My third example is of a tiny little upstart of a company that knew it had to roar more loudly than the massive global juggernaut against which it was going to directly compete and with which it was in a dead heat to be the first to bring to market a new generation of a product. Perhaps a little prematurely from a product-readiness perspective, but critically from a headline-writing imperative, the product was launched with a lot of noise and a sharp news release lead that truthfully claimed it was the first ever. We carried out a global media relations campaign the likes of which we had never been involved in before, and generated colossal levels of coverage. Our client seized, and for several years held, first-mover advantage, notwithstanding the gnat-to-elephant discrepancy between it and its key rival. This company understood that beating a far-larger and far-better-funded rival required not just a substantial investment but also a genuine advantage when it came to story telling.
What technology company, when embarking on a product-development exercise, would do so knowing that it had only 70 or 80 percent of the funds required to complete the product? No intelligent CEO or investor would initiate a process knowing it was doomed to fail because there were insufficient funds to finish the job. I’m not talking here about the leap of faith that many entrepreneurs make when they start something without having all the necessary funding in hand at the outset; I’m talking about a conscious decision to start building a product knowing you are never going to have the dollars to finish it. That would just be stupid.
And yet, it happens all the time in marketing.
Successfully bringing a product to market requires that the funding be available, not just to build it, but also to market it. And yet, time and time again, CEOs and investors, apparently willingly and quite rationally, set out on a journey without the resources necessary to complete it. They get half-way there — the product development stage of the journey is invariably properly funded — and then stall out because they simply don’t understand that marketing is expensive and how it is going to be paid for needs to be as carefully and strategically planned.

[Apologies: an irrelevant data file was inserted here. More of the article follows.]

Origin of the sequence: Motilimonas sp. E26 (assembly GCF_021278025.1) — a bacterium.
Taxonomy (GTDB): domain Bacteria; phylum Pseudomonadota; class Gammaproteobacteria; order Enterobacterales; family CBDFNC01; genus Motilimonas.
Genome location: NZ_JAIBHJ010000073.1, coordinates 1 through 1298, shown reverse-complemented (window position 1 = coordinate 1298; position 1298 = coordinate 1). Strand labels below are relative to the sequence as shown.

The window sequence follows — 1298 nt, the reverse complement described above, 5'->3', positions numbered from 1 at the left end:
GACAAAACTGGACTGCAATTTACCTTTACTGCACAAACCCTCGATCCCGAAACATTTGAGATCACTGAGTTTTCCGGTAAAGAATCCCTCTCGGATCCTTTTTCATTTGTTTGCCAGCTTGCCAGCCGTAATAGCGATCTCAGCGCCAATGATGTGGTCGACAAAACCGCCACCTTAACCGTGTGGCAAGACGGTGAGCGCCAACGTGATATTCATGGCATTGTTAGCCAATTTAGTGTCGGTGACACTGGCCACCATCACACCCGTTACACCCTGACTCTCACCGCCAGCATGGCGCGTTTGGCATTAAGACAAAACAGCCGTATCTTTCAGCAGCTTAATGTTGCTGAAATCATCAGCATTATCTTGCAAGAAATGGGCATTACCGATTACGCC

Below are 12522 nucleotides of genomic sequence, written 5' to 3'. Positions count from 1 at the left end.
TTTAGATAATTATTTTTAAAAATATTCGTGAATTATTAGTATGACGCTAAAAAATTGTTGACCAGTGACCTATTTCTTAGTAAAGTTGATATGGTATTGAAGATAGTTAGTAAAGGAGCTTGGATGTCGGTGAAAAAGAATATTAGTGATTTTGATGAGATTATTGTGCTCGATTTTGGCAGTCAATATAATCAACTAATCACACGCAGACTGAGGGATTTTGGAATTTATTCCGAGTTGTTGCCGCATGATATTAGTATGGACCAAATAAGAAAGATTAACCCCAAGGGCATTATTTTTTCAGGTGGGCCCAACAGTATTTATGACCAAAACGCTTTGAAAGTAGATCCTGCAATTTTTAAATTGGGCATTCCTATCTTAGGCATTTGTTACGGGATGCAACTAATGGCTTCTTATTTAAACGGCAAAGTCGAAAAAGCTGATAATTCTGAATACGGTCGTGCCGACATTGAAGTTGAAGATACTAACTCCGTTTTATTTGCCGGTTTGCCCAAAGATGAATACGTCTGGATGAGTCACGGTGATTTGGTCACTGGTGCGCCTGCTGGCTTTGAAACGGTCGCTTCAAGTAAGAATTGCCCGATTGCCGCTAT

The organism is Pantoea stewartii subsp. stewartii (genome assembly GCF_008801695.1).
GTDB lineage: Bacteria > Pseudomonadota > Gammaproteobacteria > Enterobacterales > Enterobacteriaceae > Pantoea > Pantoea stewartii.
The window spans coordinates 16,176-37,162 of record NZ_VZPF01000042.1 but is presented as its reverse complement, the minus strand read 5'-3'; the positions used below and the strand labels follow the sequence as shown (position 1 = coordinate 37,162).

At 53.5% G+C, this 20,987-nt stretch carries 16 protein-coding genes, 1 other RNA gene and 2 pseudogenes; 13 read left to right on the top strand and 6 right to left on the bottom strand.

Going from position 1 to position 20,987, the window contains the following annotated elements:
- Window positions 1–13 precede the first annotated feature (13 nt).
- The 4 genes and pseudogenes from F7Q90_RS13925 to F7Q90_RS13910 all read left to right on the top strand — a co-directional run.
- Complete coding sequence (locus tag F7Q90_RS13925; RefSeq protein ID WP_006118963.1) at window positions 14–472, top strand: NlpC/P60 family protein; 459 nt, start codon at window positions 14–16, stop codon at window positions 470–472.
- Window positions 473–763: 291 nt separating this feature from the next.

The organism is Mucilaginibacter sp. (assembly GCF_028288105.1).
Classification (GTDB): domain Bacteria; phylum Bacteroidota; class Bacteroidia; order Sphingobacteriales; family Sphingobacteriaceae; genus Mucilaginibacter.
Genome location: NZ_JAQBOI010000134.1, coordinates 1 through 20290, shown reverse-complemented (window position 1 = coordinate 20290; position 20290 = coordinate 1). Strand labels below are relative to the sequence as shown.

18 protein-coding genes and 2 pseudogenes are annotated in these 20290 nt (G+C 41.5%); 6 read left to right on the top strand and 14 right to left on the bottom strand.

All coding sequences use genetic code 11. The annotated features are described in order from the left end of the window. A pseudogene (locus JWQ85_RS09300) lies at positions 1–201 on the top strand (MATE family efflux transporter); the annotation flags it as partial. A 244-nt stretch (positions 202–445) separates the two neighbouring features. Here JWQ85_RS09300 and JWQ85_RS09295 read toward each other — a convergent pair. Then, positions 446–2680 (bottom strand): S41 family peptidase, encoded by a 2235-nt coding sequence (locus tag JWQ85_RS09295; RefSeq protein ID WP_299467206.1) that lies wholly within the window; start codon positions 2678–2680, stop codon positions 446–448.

This is the flip-side of one of the points I made in my love note to tech marketing a fortnight ago. It is often true that the audiences for a new technology are, themselves, technologically literate, making them ideal candidates for new and emerging marketing and communications channels and tools. However, it is just as often true that our audiences, especially in the B2B enterprise world into which most of my clients are pitching their goods, are more mature and conservative than the hip young crowd; they’re not on Twitter and they have no interest in Pinterest. Most importantly, regardless of whether they embrace the newest fad or not, they most certainly still rely on the tried-and-true methods of researching, identifying and qualifying vendors — like stodgy old trade media, white papers, conferences, trade shows and the such.
What I’m saying here is that tech companies need to be careful to avoid jumping on every bandwagon that happens along.
So, do I love tech marketing or hate it? In a word, yes.
Truth is, I wouldn’t want to work in any other realm but that doesn’t blind me to the reality that tech marketing poses unique challenges that need to be addressed. Many of these challenges are self-inflicted, and persist because technology companies tend to be run by engineers rather than business people or marketers.
For those interested in a lively discussion of how some of these self-perpetuating challenges prevail in the marketing discipline of PR, I will be presenting my popular “Francis’s Five Favourite PR Fictions” twice in the next couple of months. (The sub-title of the presentation is, “Everything I know that’s wrong about PR I learned from technology company executives.”) On Tuesday, March 12, I will be Notman House in Montreal for Montreal Startup Breakfast Club. And then on April 9, I will be at Communitech’s PR and Communications Peer2Peer. I look forward to seeing many of you at one or the other.
Francis Moran and Associates is an associated team of seasoned practitioners of a number of different marketing disciplines, all of whom share a passion for technology and a proven record of driving revenue growth in markets across the globe. We work with B2B technology companies of all sizes and at every life stage and can engage as individuals or as a full team to provide quick counsel, a complete marketing strategy or the ongoing hands-on input of a virtual chief marketing officer.